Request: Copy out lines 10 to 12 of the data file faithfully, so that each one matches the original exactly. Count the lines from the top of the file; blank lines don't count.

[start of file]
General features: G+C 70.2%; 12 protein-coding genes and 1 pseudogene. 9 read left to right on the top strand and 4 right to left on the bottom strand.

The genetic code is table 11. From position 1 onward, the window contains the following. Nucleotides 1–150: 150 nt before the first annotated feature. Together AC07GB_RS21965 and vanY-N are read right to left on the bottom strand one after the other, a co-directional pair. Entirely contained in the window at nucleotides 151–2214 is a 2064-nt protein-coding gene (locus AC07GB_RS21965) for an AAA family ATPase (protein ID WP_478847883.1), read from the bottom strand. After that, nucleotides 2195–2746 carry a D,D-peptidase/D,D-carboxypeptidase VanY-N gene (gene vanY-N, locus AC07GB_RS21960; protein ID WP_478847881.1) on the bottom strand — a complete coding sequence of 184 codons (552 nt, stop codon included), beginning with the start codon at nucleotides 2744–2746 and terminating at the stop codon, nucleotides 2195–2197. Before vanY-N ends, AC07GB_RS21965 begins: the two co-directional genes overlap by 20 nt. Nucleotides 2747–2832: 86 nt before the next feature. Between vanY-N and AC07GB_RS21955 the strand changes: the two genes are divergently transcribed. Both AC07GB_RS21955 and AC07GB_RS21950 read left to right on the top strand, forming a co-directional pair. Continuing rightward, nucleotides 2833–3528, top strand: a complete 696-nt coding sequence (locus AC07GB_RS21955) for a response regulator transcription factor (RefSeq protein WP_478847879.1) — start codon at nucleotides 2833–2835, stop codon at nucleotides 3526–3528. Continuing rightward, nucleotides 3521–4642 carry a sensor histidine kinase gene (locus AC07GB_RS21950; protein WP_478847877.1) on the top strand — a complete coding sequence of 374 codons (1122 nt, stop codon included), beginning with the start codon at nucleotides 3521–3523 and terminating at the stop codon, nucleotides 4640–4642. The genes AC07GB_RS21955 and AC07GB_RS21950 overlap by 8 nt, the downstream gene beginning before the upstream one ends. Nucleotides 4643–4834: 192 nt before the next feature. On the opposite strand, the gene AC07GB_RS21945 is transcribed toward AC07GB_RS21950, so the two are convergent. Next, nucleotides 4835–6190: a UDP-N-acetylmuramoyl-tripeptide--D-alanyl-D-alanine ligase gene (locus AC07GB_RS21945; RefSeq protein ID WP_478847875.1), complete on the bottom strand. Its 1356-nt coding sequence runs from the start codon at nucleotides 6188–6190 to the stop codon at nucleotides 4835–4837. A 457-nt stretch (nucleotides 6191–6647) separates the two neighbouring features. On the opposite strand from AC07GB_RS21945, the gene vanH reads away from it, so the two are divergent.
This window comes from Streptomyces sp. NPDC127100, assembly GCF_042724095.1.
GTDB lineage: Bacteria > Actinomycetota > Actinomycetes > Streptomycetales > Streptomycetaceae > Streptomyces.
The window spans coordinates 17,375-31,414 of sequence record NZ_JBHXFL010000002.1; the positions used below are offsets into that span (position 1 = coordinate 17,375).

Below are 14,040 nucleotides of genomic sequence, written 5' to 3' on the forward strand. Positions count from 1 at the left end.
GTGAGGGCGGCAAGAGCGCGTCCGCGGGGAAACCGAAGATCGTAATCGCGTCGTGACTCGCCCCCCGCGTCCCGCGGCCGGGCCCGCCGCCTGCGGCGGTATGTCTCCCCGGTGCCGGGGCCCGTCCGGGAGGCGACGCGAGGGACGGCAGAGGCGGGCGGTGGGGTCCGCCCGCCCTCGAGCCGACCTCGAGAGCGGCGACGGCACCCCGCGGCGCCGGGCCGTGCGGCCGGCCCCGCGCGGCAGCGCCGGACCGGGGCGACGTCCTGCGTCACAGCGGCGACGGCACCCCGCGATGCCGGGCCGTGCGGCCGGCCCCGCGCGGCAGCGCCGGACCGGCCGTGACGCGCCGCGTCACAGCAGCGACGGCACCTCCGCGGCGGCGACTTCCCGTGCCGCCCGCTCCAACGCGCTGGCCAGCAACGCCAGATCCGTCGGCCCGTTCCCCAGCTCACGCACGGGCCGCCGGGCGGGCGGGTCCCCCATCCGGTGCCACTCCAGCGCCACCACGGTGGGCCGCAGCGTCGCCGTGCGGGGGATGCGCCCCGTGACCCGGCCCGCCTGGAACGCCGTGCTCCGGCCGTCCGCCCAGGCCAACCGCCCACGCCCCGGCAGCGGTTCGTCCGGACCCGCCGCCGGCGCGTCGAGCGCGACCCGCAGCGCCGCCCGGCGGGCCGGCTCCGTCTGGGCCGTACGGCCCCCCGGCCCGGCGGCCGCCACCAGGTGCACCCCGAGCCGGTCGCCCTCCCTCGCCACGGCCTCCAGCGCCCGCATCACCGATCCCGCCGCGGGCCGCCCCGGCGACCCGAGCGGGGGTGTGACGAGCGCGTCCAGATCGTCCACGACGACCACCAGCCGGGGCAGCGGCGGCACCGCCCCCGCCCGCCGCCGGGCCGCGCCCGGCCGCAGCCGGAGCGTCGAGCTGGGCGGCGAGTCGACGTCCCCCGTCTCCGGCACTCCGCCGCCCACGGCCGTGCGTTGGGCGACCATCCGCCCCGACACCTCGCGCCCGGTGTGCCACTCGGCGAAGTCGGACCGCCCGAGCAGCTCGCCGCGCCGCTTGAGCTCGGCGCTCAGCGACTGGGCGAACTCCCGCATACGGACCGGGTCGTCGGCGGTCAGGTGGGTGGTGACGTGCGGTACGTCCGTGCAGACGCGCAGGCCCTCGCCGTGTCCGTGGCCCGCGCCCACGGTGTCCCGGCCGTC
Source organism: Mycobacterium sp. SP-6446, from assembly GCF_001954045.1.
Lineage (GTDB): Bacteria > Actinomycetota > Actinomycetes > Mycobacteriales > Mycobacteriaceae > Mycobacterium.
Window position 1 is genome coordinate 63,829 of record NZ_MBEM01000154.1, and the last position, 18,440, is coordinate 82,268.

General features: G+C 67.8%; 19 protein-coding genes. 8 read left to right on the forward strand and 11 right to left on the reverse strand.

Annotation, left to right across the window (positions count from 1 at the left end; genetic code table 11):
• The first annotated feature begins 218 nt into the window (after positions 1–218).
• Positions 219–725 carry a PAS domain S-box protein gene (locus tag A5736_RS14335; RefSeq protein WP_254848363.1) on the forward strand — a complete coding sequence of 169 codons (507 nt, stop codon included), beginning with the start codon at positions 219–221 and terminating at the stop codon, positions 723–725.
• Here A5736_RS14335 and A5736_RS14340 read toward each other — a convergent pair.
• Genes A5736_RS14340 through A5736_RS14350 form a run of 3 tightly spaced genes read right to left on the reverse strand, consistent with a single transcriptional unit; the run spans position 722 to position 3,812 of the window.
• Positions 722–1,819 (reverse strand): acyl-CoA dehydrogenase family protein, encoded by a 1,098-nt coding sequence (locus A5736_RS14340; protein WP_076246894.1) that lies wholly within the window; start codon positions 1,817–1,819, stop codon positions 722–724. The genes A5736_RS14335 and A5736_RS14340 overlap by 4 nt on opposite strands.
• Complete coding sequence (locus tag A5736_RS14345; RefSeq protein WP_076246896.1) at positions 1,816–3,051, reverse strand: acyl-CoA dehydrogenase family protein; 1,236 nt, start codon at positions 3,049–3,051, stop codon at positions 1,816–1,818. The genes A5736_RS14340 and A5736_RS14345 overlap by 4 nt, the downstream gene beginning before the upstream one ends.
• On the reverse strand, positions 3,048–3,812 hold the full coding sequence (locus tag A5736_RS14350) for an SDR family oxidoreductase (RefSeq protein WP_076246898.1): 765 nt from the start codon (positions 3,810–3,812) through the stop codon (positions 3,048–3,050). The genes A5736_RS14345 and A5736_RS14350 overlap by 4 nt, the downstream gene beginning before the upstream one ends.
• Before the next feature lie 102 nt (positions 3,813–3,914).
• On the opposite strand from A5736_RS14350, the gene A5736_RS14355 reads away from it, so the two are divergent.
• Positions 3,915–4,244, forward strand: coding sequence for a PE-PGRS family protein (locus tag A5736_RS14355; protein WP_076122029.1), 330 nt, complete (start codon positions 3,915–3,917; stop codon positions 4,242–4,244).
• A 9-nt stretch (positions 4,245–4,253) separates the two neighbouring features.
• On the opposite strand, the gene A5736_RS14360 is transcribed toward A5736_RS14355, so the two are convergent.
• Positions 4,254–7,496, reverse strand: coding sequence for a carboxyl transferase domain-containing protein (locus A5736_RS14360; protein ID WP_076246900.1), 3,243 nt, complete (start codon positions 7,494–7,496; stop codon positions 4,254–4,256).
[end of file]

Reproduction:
Window position 1 is genome coordinate 63,829 of record NZ_MBEM01000154.1, and the last position, 18,440, is coordinate 82,268.

General features: G+C 67.8%; 19 protein-coding genes. 8 read left to right on the forward strand and 11 right to left on the reverse strand.

Annotation, left to right across the window (positions count from 1 at the left end; genetic code table 11):